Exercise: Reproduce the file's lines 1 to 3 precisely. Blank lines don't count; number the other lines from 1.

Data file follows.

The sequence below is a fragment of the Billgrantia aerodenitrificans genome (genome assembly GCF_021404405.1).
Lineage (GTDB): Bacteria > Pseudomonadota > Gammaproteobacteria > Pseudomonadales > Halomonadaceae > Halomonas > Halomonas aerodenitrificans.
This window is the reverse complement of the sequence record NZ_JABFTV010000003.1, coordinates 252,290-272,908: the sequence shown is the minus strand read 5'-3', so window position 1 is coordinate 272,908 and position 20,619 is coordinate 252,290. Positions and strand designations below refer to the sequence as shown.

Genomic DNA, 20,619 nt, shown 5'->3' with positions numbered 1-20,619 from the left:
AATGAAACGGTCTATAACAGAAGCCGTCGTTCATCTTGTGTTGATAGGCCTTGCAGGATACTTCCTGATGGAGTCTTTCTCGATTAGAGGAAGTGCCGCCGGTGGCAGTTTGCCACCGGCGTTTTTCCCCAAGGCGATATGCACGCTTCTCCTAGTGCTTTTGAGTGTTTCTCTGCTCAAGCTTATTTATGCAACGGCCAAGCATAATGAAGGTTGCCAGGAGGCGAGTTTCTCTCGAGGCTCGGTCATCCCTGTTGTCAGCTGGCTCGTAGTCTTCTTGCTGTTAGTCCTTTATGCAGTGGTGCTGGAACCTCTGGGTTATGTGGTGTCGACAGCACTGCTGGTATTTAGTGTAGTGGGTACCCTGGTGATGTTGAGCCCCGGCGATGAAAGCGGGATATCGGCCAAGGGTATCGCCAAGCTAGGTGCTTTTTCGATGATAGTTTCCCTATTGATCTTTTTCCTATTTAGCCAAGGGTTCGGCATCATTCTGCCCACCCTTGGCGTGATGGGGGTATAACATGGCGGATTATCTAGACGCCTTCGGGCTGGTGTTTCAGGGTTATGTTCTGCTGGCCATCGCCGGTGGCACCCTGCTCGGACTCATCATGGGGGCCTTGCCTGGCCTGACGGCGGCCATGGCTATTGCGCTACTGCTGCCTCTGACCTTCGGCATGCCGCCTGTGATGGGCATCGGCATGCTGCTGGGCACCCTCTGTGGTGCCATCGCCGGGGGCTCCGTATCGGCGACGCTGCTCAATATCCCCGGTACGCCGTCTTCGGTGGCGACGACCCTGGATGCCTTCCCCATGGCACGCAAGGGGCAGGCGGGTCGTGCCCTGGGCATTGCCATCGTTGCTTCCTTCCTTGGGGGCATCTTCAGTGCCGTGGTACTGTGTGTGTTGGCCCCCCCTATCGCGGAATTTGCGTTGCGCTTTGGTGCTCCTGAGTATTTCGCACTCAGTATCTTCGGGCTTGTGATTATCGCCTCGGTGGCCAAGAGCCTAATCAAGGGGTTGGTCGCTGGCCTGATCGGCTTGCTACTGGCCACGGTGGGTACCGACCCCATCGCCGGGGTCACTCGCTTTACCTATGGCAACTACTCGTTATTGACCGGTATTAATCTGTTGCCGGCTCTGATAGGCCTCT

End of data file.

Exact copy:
The sequence below is a fragment of the Billgrantia aerodenitrificans genome (genome assembly GCF_021404405.1).
Lineage (GTDB): Bacteria > Pseudomonadota > Gammaproteobacteria > Pseudomonadales > Halomonadaceae > Halomonas > Halomonas aerodenitrificans.
This window is the reverse complement of the sequence record NZ_JABFTV010000003.1, coordinates 252,290-272,908: the sequence shown is the minus strand read 5'-3', so window position 1 is coordinate 272,908 and position 20,619 is coordinate 252,290. Positions and strand designations below refer to the sequence as shown.